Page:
|Thin and Lite (1.57)||+$10.00||+$10.00||+$10.00||+$10.00||?|
|Super Thin (1.6) – standard prescription (free AR)||+$24.95||?|
|Super Thin (1.6) – strong prescription (free AR)||+$39.95||+$39.95||+$39.95||+$39.95||?|
|Ultra Thin (1.67)||+$67.00||+$67.00||+$67.00||?|
|As Thin as possible (1.74)||+$78.40||+$78.40||?|
|Anti Glare (AR)||+$6.95||+$6.95||+$6.95||+$6.95||+$6.95|
|Premium Water Repellant Coating||+$9.95||+$9.95||+$9.95||+$9.95||+$9.95|
|Color Tint (brown, green, grey, purple, blue, yellow)||+$4.95||+$4.95||+$4.95||+$4.95|
|Gradient Tint (only available on certain frame sizes)||+$9.95|
|Polarized (only available on certain frame sizes)||+$32.00||+$32.00|
|Photochromic (only available on 1.57 lenses)||+$35.95||+$35.95||+$35.95||+$35.95|
Shipping is a reasonable $5.95 in the US ($9.95 in Canada) with additional "express" shipping options costing more.
The price charts are created by hand – if you notice any errors, please contact me.
Value-wise, EyeBuyDirect looks to be very competitive. For the most basic pair of $6.95 glasses, you're looking at $12.90 shipped in the US ($4 more to Canada). While being charged for something as standard as UV protection makes me feel like I'm being nickel-and-dimed, to be fair all the options are pretty reasonably priced. Heck, if you spend the extra $11 to get polycarbonate lenses (still staying under $25 total after shipping), you're getting free inherent UV for that. And that's not so bad.
For a back-up pair, a low cost pair, or for a first-time buyer who's hesitant to risk a lot of money on their first purchase, EyeBuyDirect is definitely worth a look.
EyeBuyDirect Review (my purchase)
Feb 2, 2009 - An order was placed for a set of glasses during the "2-4-1" sale that EyeBuyDirect.com was having, although I only ordered a single pair of glasses. Browsing through frames and sorting by price, I selected regular metal frames ($17.95) with basic free lenses, and added an AR ($6.95) and UV ($4.95) coating. After using a coupon code for reduced shipping, the total came to $33.85 shipped to Canada.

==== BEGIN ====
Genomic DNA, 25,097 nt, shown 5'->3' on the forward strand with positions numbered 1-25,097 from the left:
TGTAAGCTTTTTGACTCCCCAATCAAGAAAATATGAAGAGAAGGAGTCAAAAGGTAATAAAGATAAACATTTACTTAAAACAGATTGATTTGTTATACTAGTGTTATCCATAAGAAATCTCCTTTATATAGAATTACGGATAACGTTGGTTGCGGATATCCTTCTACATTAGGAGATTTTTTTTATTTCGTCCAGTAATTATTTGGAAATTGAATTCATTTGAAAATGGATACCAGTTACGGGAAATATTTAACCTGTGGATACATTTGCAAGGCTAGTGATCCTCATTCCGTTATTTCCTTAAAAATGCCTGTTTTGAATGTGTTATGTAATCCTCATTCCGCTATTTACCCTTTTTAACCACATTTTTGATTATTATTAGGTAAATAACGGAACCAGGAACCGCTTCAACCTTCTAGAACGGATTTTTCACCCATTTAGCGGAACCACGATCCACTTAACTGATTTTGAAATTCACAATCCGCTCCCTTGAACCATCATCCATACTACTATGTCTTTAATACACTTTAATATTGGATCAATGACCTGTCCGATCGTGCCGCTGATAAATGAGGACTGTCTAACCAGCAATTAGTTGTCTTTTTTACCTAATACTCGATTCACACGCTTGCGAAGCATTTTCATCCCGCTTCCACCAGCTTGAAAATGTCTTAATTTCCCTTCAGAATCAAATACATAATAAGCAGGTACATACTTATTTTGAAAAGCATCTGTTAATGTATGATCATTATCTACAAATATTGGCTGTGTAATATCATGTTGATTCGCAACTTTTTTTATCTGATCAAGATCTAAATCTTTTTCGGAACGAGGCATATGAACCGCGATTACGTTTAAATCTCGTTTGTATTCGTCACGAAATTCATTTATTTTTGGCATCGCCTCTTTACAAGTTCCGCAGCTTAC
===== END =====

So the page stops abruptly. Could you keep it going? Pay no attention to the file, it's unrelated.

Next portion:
Feb 23, 2009 - The glasses arrived in the mail. I had actually expected them to take a little longer (since they were ordered during a sale), but to my surprise they made it in exactly 2 weeks which is what I generally expect from most items I order from the US. I was certainly pleased with the amount of time it took.
To my surprise, I was charged duty/tax on the glasses. Normally, prescription glasses are exempt from duty/tax. However, the customs form submitted listed the item as "Sunglasses" (even though they had no tint), with no mention of them being prescription. To add insult to injury, the value was listed as $77.50 – much more than the $33.85 I had paid. Therefore, duty/tax came to just under $20 including Canada Post's $8 handling fee. While the Canada Border Services Agency will probably refund me my $20 once I fill out a few forms and send my actual invoice showing the actual amount paid and showing that they're prescription glasses, this would have been a non-issue had EyeBuyDirect listed the actual price I paid and/or listed them as prescription glasses. Obviously, the customs issue applies to non-US orders only, and this may vary by each country's customs regulations.
Inside the larger shipping box was a smaller one, branded quite nicely. A clear/transparant case was fit snug inside, with the glasses wrapped in what appears to be a microfibre cloth. The case itself was actually pretty impressive. It's magnetically closed, and has a foam strip to keep the glasses from moving around. Inside was a slip with a couple coupon-cards for discounts on future orders.